I should probably say that when I say ‘outline’ I mean a basic list of what I want the plot to do. It’s pretty vague and easily fleshed out while I write. I tend to come up with good ideas when I’m in the middle of a scene. I’m well aware that this isn’t the most popular method for people. I know one girl who says that it’s restrictive, but that’s just me. I’m a bit of a control freak, and unless I can plot out every major point, I tend to get bored and move on to another idea.

    The one real downside I’ve seen to it is when you plot it out and than you think that what you’ve plotted out is stupid and pointless. It can be…disheartening.

  1.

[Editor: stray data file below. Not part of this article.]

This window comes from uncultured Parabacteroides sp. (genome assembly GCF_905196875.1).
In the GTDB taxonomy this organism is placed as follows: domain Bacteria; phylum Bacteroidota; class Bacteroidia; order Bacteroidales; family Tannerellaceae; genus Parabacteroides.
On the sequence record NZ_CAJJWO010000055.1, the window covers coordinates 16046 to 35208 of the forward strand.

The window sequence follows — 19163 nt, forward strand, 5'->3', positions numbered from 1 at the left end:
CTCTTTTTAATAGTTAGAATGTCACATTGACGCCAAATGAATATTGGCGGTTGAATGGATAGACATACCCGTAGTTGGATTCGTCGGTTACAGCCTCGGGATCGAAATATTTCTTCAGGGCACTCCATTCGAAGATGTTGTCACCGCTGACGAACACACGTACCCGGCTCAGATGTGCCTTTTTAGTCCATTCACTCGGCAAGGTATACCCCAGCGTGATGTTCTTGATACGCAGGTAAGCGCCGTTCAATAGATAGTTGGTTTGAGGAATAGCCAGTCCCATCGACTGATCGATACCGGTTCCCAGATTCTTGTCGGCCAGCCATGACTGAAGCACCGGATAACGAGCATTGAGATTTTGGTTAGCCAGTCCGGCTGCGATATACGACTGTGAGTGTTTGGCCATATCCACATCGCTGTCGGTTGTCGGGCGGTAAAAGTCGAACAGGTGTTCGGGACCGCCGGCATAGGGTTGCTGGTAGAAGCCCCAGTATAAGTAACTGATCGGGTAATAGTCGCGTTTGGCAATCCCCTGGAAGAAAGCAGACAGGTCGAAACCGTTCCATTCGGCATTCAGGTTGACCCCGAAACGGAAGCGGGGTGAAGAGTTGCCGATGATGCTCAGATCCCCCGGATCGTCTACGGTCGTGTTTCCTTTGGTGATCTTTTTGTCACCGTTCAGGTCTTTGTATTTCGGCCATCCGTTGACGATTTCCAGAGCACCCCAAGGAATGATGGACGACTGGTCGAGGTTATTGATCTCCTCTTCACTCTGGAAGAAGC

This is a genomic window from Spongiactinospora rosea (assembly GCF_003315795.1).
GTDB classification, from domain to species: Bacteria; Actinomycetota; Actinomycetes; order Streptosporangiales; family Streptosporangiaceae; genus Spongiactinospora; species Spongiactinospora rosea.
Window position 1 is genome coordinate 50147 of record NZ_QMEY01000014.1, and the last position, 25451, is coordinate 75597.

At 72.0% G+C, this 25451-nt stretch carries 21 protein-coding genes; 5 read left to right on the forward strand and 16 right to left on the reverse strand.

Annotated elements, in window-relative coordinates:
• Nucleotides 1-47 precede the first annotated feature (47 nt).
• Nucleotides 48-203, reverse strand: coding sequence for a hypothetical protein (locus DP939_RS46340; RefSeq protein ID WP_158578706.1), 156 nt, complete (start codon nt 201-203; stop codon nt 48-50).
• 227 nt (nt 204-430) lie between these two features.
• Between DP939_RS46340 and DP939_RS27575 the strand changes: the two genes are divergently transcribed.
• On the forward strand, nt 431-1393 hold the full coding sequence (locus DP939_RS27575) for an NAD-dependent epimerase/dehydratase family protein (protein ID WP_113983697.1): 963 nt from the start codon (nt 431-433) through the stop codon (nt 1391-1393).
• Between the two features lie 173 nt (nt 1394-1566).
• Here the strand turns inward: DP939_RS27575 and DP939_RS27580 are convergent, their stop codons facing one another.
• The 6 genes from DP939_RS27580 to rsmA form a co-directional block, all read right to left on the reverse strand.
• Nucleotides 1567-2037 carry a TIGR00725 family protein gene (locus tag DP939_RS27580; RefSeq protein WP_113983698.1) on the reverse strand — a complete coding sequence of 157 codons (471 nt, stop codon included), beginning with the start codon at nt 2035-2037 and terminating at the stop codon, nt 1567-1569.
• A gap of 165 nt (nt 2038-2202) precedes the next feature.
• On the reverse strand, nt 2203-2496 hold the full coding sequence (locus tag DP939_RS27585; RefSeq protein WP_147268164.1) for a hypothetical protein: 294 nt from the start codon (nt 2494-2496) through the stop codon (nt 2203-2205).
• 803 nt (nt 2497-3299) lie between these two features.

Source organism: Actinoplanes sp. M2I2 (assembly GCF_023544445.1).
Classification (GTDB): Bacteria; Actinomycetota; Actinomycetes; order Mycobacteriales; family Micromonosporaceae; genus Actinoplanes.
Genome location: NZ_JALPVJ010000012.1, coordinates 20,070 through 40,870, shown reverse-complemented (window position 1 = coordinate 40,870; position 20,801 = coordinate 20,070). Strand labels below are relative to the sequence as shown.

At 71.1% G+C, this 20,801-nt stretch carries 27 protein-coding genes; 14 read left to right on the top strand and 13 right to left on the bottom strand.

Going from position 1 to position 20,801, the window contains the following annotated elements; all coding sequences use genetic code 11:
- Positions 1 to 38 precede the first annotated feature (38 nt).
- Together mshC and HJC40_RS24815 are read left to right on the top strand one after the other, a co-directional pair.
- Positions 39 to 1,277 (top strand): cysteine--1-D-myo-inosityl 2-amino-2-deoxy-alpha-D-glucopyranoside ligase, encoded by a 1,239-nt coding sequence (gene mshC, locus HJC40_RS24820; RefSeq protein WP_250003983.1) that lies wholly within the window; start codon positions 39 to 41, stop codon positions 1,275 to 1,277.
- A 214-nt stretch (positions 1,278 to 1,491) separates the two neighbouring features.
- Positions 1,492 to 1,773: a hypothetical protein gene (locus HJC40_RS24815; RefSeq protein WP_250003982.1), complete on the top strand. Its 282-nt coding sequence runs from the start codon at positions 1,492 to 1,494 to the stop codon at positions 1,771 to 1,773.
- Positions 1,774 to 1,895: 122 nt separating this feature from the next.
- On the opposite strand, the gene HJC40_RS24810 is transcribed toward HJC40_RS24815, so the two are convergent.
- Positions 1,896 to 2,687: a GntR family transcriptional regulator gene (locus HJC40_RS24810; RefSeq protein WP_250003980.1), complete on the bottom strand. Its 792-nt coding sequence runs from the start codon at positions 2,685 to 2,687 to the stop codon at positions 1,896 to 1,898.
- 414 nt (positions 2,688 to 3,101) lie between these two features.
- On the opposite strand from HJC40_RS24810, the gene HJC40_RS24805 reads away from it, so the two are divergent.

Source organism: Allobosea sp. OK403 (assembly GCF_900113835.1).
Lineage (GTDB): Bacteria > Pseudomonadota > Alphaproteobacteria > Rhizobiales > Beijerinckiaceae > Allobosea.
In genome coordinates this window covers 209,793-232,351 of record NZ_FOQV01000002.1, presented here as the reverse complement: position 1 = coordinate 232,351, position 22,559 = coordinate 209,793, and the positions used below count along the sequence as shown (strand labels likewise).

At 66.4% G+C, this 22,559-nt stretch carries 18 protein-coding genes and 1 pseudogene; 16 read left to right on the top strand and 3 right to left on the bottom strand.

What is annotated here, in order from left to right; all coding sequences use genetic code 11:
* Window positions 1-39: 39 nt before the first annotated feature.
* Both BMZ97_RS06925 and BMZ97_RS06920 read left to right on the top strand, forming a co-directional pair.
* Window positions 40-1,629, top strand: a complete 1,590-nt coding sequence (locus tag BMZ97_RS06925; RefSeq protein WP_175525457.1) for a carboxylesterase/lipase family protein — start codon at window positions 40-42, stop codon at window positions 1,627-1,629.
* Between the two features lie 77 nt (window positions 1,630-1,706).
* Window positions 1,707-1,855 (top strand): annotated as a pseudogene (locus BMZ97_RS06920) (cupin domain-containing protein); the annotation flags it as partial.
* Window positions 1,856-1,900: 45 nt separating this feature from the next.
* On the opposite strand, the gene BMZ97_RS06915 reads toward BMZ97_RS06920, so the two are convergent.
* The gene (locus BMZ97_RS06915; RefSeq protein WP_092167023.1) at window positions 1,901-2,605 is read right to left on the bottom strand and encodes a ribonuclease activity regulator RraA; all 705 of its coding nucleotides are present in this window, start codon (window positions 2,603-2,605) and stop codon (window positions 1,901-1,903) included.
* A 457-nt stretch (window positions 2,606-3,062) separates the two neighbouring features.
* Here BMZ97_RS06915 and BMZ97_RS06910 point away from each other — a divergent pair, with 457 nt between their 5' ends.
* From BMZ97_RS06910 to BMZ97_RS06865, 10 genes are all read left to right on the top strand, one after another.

Of late, it’s true that certain instances have appeared to me without any hint of how the characters ended up there. It’s fun to think about, but on the other hand, there’s something very organic about going in order…things might make more sense.

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      CommentAuthorKyllorac
    • CommentTimeMay 1st 2012
     

    I don’t really have a writing process so much as a lack of one? At least, when it comes to fiction. I love my outlines when writing nonfiction. Outlines kill my motivation to write fiction though.

    So it’s not uncommon for me to write a scene that just comes out of nowhere, then write a bit that comes way before it, then another bit that comes way after it, and then some unrelated bit, then somehow bring everything all together and fill in the gaps, and somehow it winds up being a coherent and cohesive piece. If I ever finish it.

    I have story commitment issues. >.>

    Good thing I’m not planning to make a living off of writing. XD

    • CommentAuthorSen